"Obama for president..."
That's exactly the way it appears, in spray paint, on a brick wall six blocks away from my house. It's not the words that stuck with me. It's not my general disdain for graffiti. On the contrary. It occur ed to me that if ever there was a sentiment that needed to be scrawled across city streets and sidewalks, that would be it. It's the urban equivalent of a yard sign, I suppose. It was not the opinion expressed that struck me. It was the punctuation.
According to Wikipedia: "The triple-dot punctuation mark is also called a suspension point, points of ellipsis, periods of ellipsis, or colloquially, dot-dot-dot." An ellipsis is generally used to indicate an omission. Maybe just a word, or a phrase, but it could be a thought or conclusion that has been left out. I use this device myself on a regular basis when I am writing notes or e-mail. It is a great way to lead a reader to a conclusion. It is very effective in comedy, when you write your setup, and leave the punchline hanging in the guise of those three dots.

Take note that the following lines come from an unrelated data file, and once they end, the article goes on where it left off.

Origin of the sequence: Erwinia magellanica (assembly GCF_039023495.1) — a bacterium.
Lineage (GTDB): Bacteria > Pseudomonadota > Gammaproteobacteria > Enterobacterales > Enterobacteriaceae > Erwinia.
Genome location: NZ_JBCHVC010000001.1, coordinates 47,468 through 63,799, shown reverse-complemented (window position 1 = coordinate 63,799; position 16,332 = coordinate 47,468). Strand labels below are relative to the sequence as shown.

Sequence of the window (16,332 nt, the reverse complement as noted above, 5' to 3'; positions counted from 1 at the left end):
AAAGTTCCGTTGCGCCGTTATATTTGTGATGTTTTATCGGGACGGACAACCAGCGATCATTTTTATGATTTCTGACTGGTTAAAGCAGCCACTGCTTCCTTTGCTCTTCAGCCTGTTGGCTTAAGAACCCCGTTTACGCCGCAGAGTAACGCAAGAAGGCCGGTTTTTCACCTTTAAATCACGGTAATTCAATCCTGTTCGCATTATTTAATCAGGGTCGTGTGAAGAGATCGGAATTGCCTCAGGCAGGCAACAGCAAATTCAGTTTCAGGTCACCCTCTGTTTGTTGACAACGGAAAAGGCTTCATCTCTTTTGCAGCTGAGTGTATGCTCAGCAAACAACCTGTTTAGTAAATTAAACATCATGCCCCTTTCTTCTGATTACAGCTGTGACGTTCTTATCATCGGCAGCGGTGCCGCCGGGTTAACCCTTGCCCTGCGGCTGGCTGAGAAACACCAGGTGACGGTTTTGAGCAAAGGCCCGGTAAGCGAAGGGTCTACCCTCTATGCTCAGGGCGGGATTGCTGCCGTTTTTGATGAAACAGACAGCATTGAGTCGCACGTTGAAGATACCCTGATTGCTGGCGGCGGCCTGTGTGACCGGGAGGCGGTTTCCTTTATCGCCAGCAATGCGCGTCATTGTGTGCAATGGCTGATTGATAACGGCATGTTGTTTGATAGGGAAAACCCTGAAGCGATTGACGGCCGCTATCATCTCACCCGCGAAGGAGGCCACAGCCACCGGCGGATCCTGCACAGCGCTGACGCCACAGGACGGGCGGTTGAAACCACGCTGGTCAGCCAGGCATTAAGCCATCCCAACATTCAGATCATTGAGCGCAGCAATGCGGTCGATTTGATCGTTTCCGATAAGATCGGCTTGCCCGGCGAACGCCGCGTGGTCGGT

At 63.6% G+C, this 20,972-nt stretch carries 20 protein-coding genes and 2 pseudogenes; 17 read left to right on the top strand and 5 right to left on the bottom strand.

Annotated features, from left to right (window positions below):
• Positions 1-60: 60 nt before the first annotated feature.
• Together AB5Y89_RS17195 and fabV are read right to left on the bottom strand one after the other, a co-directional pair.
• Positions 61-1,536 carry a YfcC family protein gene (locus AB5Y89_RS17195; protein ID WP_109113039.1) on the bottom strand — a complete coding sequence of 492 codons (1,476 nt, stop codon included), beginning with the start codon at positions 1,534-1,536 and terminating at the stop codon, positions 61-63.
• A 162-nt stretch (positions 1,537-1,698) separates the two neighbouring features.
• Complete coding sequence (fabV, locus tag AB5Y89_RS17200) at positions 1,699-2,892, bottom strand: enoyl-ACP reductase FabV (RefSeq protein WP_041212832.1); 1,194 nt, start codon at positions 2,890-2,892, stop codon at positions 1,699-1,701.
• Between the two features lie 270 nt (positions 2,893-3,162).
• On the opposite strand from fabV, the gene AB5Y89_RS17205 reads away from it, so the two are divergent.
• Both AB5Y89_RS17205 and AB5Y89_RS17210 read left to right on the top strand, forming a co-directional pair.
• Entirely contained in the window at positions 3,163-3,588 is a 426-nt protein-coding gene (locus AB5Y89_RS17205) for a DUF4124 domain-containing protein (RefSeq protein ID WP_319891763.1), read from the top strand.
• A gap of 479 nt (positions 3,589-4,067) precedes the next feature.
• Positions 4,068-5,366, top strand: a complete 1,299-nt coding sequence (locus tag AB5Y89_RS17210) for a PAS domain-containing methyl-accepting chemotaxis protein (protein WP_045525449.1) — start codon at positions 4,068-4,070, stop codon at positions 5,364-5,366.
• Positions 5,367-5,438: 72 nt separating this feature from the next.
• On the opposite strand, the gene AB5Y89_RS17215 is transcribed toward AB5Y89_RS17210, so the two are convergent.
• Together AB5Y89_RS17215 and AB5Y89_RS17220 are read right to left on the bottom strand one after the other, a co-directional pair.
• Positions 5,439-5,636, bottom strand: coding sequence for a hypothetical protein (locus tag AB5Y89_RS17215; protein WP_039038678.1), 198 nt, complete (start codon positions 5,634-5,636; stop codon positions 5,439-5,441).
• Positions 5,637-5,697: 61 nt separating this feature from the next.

Parents use it when they don't want to give voice to their threats. Teachers use it when they expect their students to know an answer. It is not a question, but a rhetorical pause. The response should be known to the reader or listener. "Or there will be trouble." "George Washington and the Continental Congress." "Voodoo Economics." What follows "Obama for President..." leaves me wondering. Is it a threat? Is there an obvious response?
I want to believe that the author's intent was to suggest that the election of Barack Obama is a foregone conclusion. I hope that whoever wrote that on the wall had something in mind when they left me hanging. I have decided that this is what the politically-minded vandal had in mind: "Obama for president, because the alternative is unthinkable."